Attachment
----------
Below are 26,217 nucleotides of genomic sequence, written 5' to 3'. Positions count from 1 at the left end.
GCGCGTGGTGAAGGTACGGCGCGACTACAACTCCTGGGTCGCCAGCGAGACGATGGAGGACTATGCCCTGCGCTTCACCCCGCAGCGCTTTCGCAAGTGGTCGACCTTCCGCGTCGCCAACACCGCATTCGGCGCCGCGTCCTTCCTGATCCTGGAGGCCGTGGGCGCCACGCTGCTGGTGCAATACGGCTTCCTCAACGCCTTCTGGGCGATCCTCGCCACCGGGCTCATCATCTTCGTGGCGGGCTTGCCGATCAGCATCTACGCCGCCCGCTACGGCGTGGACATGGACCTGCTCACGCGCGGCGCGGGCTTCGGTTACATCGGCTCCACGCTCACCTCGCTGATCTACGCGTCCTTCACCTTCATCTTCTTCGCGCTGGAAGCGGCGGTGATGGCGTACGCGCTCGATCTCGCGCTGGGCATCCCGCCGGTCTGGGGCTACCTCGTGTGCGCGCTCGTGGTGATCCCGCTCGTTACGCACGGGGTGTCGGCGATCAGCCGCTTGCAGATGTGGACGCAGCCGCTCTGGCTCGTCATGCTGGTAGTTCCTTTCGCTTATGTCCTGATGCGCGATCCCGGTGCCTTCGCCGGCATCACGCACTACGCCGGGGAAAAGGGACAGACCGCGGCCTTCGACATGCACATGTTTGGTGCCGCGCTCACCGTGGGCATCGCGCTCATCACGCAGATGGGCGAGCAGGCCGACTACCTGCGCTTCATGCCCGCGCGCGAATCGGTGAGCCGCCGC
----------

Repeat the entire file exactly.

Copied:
Below are 26,217 nucleotides of genomic sequence, written 5' to 3'. Positions count from 1 at the left end.
GCGCGTGGTGAAGGTACGGCGCGACTACAACTCCTGGGTCGCCAGCGAGACGATGGAGGACTATGCCCTGCGCTTCACCCCGCAGCGCTTTCGCAAGTGGTCGACCTTCCGCGTCGCCAACACCGCATTCGGCGCCGCGTCCTTCCTGATCCTGGAGGCCGTGGGCGCCACGCTGCTGGTGCAATACGGCTTCCTCAACGCCTTCTGGGCGATCCTCGCCACCGGGCTCATCATCTTCGTGGCGGGCTTGCCGATCAGCATCTACGCCGCCCGCTACGGCGTGGACATGGACCTGCTCACGCGCGGCGCGGGCTTCGGTTACATCGGCTCCACGCTCACCTCGCTGATCTACGCGTCCTTCACCTTCATCTTCTTCGCGCTGGAAGCGGCGGTGATGGCGTACGCGCTCGATCTCGCGCTGGGCATCCCGCCGGTCTGGGGCTACCTCGTGTGCGCGCTCGTGGTGATCCCGCTCGTTACGCACGGGGTGTCGGCGATCAGCCGCTTGCAGATGTGGACGCAGCCGCTCTGGCTCGTCATGCTGGTAGTTCCTTTCGCTTATGTCCTGATGCGCGATCCCGGTGCCTTCGCCGGCATCACGCACTACGCCGGGGAAAAGGGACAGACCGCGGCCTTCGACATGCACATGTTTGGTGCCGCGCTCACCGTGGGCATCGCGCTCATCACGCAGATGGGCGAGCAGGCCGACTACCTGCGCTTCATGCCCGCGCGCGAATCGGTGAGCCGCCGC